This sudden change and the stress that comes with it can narrow your mental bandwidth- your mind’s ability to think about things outside the immediate problems to be solved. If you’re employed and casually searching for a job, you have more slack. You likely have more time and financial resources. When you lose the security of employment, slack decreases, and your bandwidth narrows.
Scarcity's affect on cognitive ability
We already know that scarcity negatively impacts cognitive ability, but how does this affect job seekers? Struggling with unemployment and the job search creates a ‘load’ that can damage cognitive ability. Tunnelling enhances short-term (myopic) thinking and behaviour that limits your ability to plan and consider the long-term consequences of decisions.
At the beginning of a job search, it’s common to send out as many resumes and cover letters as possible without planning for the longer term. Due to the anxiety and loss you’re experiencing, you might not have the mental bandwidth needed to tackle more. However, if this strategy doesn’t work out and you don’t have a clear plan, it can create anxiety, a lack of motivation, and hopelessness.
How unemployed job seekers can deal with scarcity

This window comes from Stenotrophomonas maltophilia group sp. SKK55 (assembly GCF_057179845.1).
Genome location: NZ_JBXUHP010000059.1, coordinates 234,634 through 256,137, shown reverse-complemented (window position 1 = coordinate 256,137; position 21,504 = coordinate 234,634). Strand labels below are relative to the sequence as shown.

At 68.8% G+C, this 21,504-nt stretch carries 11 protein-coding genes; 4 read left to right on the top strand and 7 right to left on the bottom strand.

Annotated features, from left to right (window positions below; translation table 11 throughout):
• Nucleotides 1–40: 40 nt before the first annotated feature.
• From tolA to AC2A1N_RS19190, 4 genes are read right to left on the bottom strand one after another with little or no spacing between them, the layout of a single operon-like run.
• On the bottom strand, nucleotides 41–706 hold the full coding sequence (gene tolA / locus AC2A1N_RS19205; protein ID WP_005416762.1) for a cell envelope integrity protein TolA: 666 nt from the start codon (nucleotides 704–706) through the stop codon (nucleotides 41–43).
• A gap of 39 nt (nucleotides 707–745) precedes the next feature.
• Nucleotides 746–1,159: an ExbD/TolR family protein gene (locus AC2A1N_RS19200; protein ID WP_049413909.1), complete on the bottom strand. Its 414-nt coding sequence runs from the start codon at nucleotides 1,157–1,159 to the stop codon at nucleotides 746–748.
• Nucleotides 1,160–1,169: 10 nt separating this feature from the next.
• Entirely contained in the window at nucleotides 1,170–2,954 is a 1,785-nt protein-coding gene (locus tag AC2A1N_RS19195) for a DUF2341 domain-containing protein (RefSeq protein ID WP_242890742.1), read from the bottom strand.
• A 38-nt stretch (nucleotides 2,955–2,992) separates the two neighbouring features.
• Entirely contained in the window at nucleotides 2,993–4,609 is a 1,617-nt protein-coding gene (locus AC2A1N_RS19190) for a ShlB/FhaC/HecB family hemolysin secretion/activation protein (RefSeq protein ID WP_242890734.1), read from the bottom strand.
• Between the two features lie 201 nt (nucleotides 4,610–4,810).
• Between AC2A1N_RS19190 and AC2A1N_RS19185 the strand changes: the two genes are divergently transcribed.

It’s normal for unemployed job seekers to experience cognitive challenges and a lack of bandwidth. The problem is many of us are unprepared to deal with it. Increasing bandwidth and slack while reducing bandwidth consumption is the goal, but how do we get there?
Increasing bandwidth mainly relies on external factors, like more job opportunities and responses from recruiters. In the absence of these factors, it helps to focus on what you can control. You can reduce feelings of social isolation by reaching out to friends, family, and acquaintances or by making professional connections on platforms like LinkedIn.
Reducing bandwidth consumption is tricky, but we recommend being economical with your cognitive load. Start by breaking larger tasks down into smaller, bite-sized chunks.
Rather than looking at a job search as one massive project, you can say, “Today, I’ll draft a cover letter and proofread my résumé. Tomorrow, I’ll apply to five jobs.” This makes each task more manageable and gives you spare bandwidth to use on challenging projects, tasks and decisions. It also increases your chances of making better decisions with smaller consequences.
Slack closely connects to wellbeing. It’s important you take the steps needed to improve your self-care and reduce your mental load. Form a simple, high-level plan for the job search that accounts for factors inside and outside the tunnel.
Remember that you can’t address things in a day. It takes small, consistent steps to reduce slack, so keep breaking down these goals into manageable chunks.
Scarcity is a common issue that affects us in many ways. The scarcity traps we face when unemployed and looking for work can seem like insurmountable obstacles, but they don’t have to. Connecting with a community and reducing your cognitive load are just a few ways to increase slack and bandwidth.
A job hunt is a huge undertaking, but when we break it down into tiny parts, it becomes manageable. The Buoyancy app helps you break things down to ease your mental load and make looking for a job easier.